The International Court of Justice, or The Hague, ruled against Ukraine’s bid to force ’emergency measures’ on Moscow to prevent them from funding and supporting pro-Russian rebels in Donbass, or East Ukraine.
The court ruled Ukraine “has not put before the court evidence which affords a sufficient basis” to show that any funds from Moscow were used “to cause death or serious bodily harm to a civilian.”
Therefore “the conditions required for the indication of provisional measures” on whether Moscow had broken an international convention on terrorism financing “are not met”.
However, the court did have some sympathy with Ukrainian accusations that Russia was discriminating against ethnic minorities in Crimea.
“The court is of the opinion that Crimean Tatars and ethnic Ukrainians in Crimea appear to remain vulnerable,” said presiding judge Ronny Abraham, saying the court believed there was “an imminent risk” of “irreparable prejudice to the rights invoked by Ukraine.”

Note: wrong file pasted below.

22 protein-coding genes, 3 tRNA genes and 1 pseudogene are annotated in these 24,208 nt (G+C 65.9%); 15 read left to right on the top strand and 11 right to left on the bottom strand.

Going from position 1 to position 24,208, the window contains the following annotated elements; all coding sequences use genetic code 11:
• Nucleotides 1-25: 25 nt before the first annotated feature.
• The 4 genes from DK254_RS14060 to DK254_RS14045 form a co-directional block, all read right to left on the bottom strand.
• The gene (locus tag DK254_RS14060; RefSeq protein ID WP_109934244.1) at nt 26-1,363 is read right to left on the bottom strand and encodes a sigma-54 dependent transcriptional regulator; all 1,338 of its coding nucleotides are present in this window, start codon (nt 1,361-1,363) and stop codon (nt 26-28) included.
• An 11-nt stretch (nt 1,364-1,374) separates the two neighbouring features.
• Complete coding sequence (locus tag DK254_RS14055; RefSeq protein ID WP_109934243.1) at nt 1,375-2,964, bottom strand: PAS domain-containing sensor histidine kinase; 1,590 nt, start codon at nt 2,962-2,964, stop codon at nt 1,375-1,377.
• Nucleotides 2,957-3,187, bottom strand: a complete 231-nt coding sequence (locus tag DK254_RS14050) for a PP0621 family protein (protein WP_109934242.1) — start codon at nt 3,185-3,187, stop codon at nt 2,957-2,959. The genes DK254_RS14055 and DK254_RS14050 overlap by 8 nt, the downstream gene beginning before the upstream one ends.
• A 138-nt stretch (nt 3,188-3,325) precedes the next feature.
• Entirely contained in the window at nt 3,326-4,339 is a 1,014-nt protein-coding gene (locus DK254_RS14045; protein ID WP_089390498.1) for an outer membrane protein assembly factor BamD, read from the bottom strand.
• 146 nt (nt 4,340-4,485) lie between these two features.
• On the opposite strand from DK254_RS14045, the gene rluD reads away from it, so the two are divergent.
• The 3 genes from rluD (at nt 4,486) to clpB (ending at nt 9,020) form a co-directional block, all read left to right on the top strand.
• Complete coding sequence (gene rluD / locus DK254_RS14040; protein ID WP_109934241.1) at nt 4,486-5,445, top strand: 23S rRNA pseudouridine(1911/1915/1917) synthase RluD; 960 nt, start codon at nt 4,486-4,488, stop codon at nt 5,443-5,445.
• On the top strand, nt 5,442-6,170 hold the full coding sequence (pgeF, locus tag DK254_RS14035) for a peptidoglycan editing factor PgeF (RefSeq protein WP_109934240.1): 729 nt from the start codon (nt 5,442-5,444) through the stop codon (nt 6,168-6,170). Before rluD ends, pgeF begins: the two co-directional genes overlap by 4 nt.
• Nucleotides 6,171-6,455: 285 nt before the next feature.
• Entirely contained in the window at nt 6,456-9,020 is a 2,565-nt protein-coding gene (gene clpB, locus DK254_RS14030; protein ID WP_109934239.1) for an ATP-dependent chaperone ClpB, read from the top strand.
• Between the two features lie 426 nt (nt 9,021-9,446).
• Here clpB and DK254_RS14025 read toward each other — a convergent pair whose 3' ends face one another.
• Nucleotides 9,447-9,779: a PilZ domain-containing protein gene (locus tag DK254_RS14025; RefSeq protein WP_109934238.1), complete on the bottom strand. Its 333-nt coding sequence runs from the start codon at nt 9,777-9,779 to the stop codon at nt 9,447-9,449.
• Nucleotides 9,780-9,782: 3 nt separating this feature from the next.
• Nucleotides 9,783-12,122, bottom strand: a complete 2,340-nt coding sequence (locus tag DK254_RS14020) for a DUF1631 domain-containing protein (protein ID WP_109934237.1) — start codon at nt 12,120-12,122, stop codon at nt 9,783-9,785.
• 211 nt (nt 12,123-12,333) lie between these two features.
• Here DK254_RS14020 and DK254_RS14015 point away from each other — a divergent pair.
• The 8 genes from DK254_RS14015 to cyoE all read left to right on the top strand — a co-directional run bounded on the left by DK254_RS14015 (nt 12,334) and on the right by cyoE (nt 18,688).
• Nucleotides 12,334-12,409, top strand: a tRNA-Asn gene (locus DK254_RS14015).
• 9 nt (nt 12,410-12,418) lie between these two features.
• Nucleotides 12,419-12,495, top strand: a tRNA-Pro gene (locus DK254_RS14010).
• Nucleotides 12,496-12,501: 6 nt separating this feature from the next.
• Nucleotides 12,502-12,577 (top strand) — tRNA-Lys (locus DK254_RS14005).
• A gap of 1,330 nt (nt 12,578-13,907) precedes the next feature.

Moscow must “refrain from maintaining or imposing limitations on the ability of the Crimean Tatar community to conserve its representative institutions,” the judges ordered.
Russia must further “ensure the availability of education in the Ukrainian language” on the peninsula.
The court can take years to come up with a verdict and therefore Kyiv had sought the ’emergency measures’ to gain short-term relief to the conflict.
“Both parties shall refrain from any action which might aggravate or extend the dispute before the court or make it more difficult to resolve,” the judges ordered.